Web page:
The Department of Radiation Oncology at Virginia Commonwealth University Massey Cancer Center has long been at the forefront worldwide in the development of various radiation therapy technologies that are now considered standard and have become widely available.
Elisabeth Weiss, MD
Radiation Oncologist and Professor of Radiation Oncology
Geoffrey Hugo, PhD
Medical Physicist and Associate Professor of Radiation Oncology
The Department of Radiation Oncology at Virginia Commonwealth University Massey Cancer Center has long been at the forefront worldwide in the development of various radiation therapy technologies that are now considered standard and have become widely available. Among those advancements is four-dimensional computed tomography (4D CT), where Massey has been among the principal developers. Massey also has a long tradition of implementing newly developed technology into clinical practice, such as respiratory gating, audiovisual biofeedback for respiration regularization, and implantation of fiducial markers for improved visualization of tumors during radiation treatment. In addition, VCU was one of the first to apply stereotactic radiotherapy techniques for lung tumors and other locations outside the brain.
The current standard of care for inoperable locally advanced lung cancer is a combination of chemotherapy and radiotherapy. However, despite many efforts to improve radiotherapy, the 5-year survival rate is only about 20%. Radiation oncologists face many challenges throughout the treatment process. High-quality images with good resolution are essential for radiotherapy planning, but they are complicated to acquire. Defining the microscopic boundary of malignant tumors can be particularly difficult because tumors move during imaging as the patient breathes.
Setting New Standards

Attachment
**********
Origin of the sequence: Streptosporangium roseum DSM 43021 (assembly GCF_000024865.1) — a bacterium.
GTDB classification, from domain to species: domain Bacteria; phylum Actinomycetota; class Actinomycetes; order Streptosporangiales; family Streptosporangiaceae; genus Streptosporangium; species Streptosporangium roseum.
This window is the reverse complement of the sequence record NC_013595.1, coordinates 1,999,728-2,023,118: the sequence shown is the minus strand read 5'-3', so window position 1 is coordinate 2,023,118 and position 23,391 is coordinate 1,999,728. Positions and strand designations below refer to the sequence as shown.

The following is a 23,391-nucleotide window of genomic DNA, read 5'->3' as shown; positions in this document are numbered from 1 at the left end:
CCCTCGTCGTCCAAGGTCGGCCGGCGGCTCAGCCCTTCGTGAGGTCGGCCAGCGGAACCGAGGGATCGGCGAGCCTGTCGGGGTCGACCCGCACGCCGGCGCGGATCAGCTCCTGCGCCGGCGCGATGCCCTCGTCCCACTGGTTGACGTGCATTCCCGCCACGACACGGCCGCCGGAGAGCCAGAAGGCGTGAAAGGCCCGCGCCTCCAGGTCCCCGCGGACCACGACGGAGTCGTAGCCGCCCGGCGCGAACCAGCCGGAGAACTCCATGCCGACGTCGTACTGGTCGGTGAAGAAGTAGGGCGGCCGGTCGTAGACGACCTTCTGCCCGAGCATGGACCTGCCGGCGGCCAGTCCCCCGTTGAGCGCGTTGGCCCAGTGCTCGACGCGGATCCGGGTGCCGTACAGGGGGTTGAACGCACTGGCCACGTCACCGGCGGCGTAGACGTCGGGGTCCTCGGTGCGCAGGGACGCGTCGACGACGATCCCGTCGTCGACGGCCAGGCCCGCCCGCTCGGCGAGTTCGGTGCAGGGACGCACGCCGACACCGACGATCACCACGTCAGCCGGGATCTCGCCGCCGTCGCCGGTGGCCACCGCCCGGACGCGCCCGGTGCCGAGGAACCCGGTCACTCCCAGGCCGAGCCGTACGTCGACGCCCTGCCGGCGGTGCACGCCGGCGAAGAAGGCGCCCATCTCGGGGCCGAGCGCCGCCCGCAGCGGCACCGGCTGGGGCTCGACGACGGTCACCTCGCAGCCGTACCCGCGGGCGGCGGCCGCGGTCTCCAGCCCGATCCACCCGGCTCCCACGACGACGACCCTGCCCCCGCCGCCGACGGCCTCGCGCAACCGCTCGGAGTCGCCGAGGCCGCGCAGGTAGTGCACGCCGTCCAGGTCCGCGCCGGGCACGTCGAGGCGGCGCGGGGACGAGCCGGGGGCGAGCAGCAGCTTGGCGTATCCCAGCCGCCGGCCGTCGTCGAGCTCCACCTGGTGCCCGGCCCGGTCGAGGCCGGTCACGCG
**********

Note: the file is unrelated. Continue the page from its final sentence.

Even with high-quality imaging, there are many potential sources of error throughout several weeks of daily treatments. Variations in patient position, tumor movement during respiration, and tumor deformation all make reliably targeting tumors during daily treatments especially difficult.18F-fluorodeoxyglucose positron emission tomography (FDG-PET) is the current standard for functional imaging of lung tumors. FDG-PET is able to distinguish lung tumor volumes with active dHuisease from noncancerous conditions, since the rapidly metabolizing cancer cells absorb the injected FDG trace much more than healthy tissue. FDG-PET is therefore used prior to treatment to detect tumors and any potential tumor spread such as involved lymph nodes or metastases in other organs. The functional imaging feature also makes it helpful to determine changes in metabolic tumor activity as a response to therapy.
Unfortunately, FDG-PET also has several limitations. It has poor spatial resolution, the measured signal can be affected by the presence of inflammation, and the injection of the FDG tracer every time imaging is performed exposes the patient to additional radiation. New imaging techniques for lung cancer are urgently needed.
This is why we are conducting a pair of unique, clinical studies developed at Massey assessing the use of magnetic resonance imaging (MRI) for treatment planning purposes and to observe changes in tumor volumes and tumor activity during treatment. The first study (NCT01859338) compares MRI with conventional CT imaging. The second clinical trial (NCT02059889) compares MRI with FDG-PET imaging.